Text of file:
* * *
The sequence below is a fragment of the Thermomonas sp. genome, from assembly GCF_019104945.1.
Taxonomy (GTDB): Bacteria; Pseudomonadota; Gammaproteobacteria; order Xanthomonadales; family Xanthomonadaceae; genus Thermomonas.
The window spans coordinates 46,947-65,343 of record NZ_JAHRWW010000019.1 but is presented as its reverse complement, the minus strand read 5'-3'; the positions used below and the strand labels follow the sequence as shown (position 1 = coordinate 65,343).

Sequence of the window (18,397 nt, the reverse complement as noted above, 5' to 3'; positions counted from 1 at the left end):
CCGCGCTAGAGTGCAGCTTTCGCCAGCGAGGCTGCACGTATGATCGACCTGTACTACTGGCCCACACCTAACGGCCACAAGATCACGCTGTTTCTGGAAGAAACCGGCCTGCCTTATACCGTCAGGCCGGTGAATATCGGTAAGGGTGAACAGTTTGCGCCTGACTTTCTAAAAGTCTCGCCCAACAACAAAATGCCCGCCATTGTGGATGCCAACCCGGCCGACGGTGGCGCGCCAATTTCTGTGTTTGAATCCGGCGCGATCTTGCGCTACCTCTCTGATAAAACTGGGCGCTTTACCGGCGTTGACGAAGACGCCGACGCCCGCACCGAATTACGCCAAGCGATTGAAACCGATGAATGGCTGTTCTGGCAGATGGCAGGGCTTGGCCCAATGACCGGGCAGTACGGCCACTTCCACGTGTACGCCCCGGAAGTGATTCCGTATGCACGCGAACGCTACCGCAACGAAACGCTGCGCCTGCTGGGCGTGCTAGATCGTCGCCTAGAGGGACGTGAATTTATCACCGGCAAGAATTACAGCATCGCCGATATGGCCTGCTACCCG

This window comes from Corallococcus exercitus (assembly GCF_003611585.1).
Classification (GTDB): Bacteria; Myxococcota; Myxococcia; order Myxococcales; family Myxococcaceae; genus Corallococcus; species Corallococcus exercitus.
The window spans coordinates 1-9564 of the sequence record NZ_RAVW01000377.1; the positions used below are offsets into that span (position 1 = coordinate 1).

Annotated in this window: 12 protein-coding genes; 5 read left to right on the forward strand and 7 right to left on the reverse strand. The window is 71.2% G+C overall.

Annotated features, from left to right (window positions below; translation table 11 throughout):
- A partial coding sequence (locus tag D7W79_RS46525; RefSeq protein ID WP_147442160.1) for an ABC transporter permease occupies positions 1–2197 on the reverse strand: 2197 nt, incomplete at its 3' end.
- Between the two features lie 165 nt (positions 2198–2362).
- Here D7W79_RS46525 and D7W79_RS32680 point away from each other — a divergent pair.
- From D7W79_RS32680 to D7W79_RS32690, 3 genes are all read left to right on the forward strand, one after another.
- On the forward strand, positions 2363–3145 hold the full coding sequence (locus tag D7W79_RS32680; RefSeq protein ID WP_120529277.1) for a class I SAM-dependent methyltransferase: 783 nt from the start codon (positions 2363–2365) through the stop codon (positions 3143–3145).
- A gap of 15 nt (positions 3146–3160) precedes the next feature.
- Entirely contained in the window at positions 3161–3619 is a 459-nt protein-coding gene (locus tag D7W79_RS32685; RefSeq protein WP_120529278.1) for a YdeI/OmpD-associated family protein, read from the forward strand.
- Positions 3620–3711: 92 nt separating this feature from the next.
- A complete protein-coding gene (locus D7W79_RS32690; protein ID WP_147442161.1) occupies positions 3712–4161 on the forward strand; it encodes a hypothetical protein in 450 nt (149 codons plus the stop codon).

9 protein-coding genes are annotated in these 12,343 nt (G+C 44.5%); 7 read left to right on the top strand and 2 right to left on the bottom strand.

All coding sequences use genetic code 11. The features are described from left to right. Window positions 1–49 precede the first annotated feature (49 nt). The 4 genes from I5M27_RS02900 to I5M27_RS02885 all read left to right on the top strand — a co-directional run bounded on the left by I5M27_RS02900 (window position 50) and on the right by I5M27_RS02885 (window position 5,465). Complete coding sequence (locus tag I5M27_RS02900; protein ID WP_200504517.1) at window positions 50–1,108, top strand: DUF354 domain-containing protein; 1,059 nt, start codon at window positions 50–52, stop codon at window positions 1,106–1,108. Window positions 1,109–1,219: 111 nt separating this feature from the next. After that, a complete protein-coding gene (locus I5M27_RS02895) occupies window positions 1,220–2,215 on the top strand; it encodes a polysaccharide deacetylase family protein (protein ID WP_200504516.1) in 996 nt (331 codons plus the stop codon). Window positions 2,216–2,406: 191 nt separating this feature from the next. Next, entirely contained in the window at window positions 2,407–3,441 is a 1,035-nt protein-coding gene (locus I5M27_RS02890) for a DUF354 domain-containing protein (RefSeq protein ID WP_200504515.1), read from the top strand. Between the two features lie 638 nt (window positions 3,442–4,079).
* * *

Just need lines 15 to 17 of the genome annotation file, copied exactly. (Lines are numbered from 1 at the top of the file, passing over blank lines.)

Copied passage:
- On the forward strand, positions 2363–3145 hold the full coding sequence (locus tag D7W79_RS32680; RefSeq protein ID WP_120529277.1) for a class I SAM-dependent methyltransferase: 783 nt from the start codon (positions 2363–2365) through the stop codon (positions 3143–3145).
- A gap of 15 nt (positions 3146–3160) precedes the next feature.
- Entirely contained in the window at positions 3161–3619 is a 459-nt protein-coding gene (locus tag D7W79_RS32685; RefSeq protein WP_120529278.1) for a YdeI/OmpD-associated family protein, read from the forward strand.